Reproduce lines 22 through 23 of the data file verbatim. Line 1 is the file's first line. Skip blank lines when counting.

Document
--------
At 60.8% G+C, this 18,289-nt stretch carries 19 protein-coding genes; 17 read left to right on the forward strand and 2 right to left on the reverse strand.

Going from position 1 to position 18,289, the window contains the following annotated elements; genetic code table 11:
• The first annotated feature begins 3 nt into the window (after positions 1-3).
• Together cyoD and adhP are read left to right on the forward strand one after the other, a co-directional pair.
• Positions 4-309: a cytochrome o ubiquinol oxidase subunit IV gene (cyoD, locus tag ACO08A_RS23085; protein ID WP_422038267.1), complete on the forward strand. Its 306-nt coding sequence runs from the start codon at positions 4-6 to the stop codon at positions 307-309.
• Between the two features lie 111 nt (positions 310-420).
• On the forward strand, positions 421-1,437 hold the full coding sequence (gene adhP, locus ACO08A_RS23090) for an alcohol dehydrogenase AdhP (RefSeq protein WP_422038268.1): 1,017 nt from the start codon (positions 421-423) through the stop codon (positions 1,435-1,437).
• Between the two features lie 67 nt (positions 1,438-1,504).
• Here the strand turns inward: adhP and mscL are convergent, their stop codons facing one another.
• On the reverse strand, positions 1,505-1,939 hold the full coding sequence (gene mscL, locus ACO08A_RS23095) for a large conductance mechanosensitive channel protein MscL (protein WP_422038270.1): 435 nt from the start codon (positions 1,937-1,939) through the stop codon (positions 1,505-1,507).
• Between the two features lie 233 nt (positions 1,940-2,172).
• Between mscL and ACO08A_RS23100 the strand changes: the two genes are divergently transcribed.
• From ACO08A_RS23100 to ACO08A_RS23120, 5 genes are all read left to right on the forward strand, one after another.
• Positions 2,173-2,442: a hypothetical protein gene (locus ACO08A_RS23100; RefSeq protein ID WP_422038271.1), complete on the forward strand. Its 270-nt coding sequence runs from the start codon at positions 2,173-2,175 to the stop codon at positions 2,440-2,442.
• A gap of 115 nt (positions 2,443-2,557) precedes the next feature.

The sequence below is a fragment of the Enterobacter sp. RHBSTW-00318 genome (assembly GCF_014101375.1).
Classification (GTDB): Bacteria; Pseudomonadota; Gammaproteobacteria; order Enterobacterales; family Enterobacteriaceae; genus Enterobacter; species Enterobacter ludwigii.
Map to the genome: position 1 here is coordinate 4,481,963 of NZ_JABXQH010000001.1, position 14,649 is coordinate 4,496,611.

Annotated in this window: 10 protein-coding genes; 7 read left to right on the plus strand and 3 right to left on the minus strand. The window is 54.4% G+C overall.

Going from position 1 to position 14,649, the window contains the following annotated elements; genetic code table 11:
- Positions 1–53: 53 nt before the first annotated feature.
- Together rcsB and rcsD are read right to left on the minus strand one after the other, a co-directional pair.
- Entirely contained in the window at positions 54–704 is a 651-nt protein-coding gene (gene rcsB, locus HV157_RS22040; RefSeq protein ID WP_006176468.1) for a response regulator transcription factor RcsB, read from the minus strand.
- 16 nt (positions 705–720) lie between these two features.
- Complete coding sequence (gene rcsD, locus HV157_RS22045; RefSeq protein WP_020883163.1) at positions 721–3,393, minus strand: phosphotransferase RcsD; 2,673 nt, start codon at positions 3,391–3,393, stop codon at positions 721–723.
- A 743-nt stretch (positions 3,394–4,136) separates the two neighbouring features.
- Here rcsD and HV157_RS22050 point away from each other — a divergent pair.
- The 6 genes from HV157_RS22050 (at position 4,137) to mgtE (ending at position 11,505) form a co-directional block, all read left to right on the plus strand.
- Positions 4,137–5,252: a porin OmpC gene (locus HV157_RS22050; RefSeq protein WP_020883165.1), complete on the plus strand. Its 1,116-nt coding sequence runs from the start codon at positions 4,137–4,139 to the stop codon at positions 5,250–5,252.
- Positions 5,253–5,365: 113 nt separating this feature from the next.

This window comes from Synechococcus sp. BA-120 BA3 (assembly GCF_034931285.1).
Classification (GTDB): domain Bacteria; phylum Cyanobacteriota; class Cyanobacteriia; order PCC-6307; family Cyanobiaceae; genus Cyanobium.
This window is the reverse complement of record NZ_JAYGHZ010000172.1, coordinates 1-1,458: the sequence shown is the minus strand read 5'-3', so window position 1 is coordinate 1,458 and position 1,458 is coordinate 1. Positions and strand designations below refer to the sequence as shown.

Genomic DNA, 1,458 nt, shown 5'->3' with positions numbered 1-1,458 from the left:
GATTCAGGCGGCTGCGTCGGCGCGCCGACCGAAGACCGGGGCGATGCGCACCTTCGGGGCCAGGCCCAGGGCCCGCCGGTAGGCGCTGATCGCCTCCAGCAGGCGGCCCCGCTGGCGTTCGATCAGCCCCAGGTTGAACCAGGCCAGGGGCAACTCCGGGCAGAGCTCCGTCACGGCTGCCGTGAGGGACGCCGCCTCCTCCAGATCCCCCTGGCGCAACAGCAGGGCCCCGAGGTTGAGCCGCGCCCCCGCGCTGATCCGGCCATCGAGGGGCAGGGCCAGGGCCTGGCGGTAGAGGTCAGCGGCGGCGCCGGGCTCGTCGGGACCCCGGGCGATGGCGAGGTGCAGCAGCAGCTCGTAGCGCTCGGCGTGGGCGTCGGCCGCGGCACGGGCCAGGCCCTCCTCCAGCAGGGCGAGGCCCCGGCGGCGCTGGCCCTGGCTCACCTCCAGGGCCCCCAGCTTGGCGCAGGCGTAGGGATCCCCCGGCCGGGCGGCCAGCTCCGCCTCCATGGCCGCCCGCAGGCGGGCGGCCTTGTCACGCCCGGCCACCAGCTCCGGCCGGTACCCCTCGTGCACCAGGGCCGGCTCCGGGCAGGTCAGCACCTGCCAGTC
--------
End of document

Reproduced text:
- Together rcsB and rcsD are read right to left on the minus strand one after the other, a co-directional pair.
- Entirely contained in the window at positions 54–704 is a 651-nt protein-coding gene (gene rcsB, locus HV157_RS22040; RefSeq protein ID WP_006176468.1) for a response regulator transcription factor RcsB, read from the minus strand.